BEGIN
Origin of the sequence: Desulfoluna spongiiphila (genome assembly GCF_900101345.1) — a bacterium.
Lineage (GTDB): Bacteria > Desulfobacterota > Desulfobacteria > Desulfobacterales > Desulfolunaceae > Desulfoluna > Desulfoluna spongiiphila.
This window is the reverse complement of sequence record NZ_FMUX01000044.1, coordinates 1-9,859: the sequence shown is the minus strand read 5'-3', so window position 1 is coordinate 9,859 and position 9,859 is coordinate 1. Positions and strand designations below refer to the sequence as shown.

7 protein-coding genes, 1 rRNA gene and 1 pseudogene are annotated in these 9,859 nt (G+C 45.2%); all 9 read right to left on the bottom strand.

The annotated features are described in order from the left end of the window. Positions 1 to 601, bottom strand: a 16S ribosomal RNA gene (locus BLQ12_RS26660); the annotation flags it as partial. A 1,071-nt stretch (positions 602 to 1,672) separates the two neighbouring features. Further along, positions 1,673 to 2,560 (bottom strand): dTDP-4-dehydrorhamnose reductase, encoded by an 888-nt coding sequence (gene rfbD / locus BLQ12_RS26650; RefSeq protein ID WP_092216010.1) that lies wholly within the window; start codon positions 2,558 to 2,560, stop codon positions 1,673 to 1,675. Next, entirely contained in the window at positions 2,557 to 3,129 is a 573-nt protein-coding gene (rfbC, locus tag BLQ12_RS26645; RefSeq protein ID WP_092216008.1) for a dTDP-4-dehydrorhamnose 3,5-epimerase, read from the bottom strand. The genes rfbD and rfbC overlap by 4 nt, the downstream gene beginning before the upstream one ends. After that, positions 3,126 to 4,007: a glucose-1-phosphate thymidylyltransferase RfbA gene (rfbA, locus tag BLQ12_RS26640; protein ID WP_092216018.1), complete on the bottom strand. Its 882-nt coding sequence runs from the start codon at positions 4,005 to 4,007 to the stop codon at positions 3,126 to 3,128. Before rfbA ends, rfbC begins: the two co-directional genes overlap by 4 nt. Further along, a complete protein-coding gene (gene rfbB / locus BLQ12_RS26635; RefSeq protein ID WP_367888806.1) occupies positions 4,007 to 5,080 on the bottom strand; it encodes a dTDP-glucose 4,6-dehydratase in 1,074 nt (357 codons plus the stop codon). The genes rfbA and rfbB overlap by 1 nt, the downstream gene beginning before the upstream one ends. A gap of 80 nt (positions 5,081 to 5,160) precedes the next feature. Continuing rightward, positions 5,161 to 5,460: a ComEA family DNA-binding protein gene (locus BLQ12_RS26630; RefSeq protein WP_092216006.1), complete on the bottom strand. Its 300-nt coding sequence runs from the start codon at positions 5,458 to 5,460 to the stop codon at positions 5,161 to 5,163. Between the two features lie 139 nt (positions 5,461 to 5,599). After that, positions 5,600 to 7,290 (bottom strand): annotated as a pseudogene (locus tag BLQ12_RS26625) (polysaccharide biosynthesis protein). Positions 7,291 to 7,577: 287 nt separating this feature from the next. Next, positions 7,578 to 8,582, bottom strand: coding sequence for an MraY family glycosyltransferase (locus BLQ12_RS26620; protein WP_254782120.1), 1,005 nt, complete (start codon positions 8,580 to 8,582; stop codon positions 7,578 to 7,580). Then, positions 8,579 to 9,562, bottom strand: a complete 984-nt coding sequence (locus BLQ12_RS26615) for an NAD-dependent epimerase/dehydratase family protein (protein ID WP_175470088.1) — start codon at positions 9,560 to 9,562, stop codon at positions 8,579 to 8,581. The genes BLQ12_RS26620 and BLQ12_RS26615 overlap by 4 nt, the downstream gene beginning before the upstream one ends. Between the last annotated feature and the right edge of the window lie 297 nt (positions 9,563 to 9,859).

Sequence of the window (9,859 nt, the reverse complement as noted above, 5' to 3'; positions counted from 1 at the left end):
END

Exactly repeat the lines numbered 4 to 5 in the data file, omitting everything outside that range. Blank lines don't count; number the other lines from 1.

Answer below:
7 protein-coding genes, 1 rRNA gene and 1 pseudogene are annotated in these 9,859 nt (G+C 45.2%); all 9 read right to left on the bottom strand.

The annotated features are described in order from the left end of the window. Positions 1 to 601, bottom strand: a 16S ribosomal RNA gene (locus BLQ12_RS26660); the annotation flags it as partial. A 1,071-nt stretch (positions 602 to 1,672) separates the two neighbouring features. Further along, positions 1,673 to 2,560 (bottom strand): dTDP-4-dehydrorhamnose reductase, encoded by an 888-nt coding sequence (gene rfbD / locus BLQ12_RS26650; RefSeq protein ID WP_092216010.1) that lies wholly within the window; start codon positions 2,558 to 2,560, stop codon positions 1,673 to 1,675. Next, entirely contained in the window at positions 2,557 to 3,129 is a 573-nt protein-coding gene (rfbC, locus tag BLQ12_RS26645; RefSeq protein ID WP_092216008.1) for a dTDP-4-dehydrorhamnose 3,5-epimerase, read from the bottom strand. The genes rfbD and rfbC overlap by 4 nt, the downstream gene beginning before the upstream one ends. After that, positions 3,126 to 4,007: a glucose-1-phosphate thymidylyltransferase RfbA gene (rfbA, locus tag BLQ12_RS26640; protein ID WP_092216018.1), complete on the bottom strand. Its 882-nt coding sequence runs from the start codon at positions 4,005 to 4,007 to the stop codon at positions 3,126 to 3,128. Before rfbA ends, rfbC begins: the two co-directional genes overlap by 4 nt. Further along, a complete protein-coding gene (gene rfbB / locus BLQ12_RS26635; RefSeq protein ID WP_367888806.1) occupies positions 4,007 to 5,080 on the bottom strand; it encodes a dTDP-glucose 4,6-dehydratase in 1,074 nt (357 codons plus the stop codon). The genes rfbA and rfbB overlap by 1 nt, the downstream gene beginning before the upstream one ends. A gap of 80 nt (positions 5,081 to 5,160) precedes the next feature. Continuing rightward, positions 5,161 to 5,460: a ComEA family DNA-binding protein gene (locus BLQ12_RS26630; RefSeq protein WP_092216006.1), complete on the bottom strand. Its 300-nt coding sequence runs from the start codon at positions 5,458 to 5,460 to the stop codon at positions 5,161 to 5,163. Between the two features lie 139 nt (positions 5,461 to 5,599). After that, positions 5,600 to 7,290 (bottom strand): annotated as a pseudogene (locus tag BLQ12_RS26625) (polysaccharide biosynthesis protein). Positions 7,291 to 7,577: 287 nt separating this feature from the next. Next, positions 7,578 to 8,582, bottom strand: coding sequence for an MraY family glycosyltransferase (locus BLQ12_RS26620; protein WP_254782120.1), 1,005 nt, complete (start codon positions 8,580 to 8,582; stop codon positions 7,578 to 7,580). Then, positions 8,579 to 9,562, bottom strand: a complete 984-nt coding sequence (locus BLQ12_RS26615) for an NAD-dependent epimerase/dehydratase family protein (protein ID WP_175470088.1) — start codon at positions 9,560 to 9,562, stop codon at positions 8,579 to 8,581. The genes BLQ12_RS26620 and BLQ12_RS26615 overlap by 4 nt, the downstream gene beginning before the upstream one ends. Between the last annotated feature and the right edge of the window lie 297 nt (positions 9,563 to 9,859).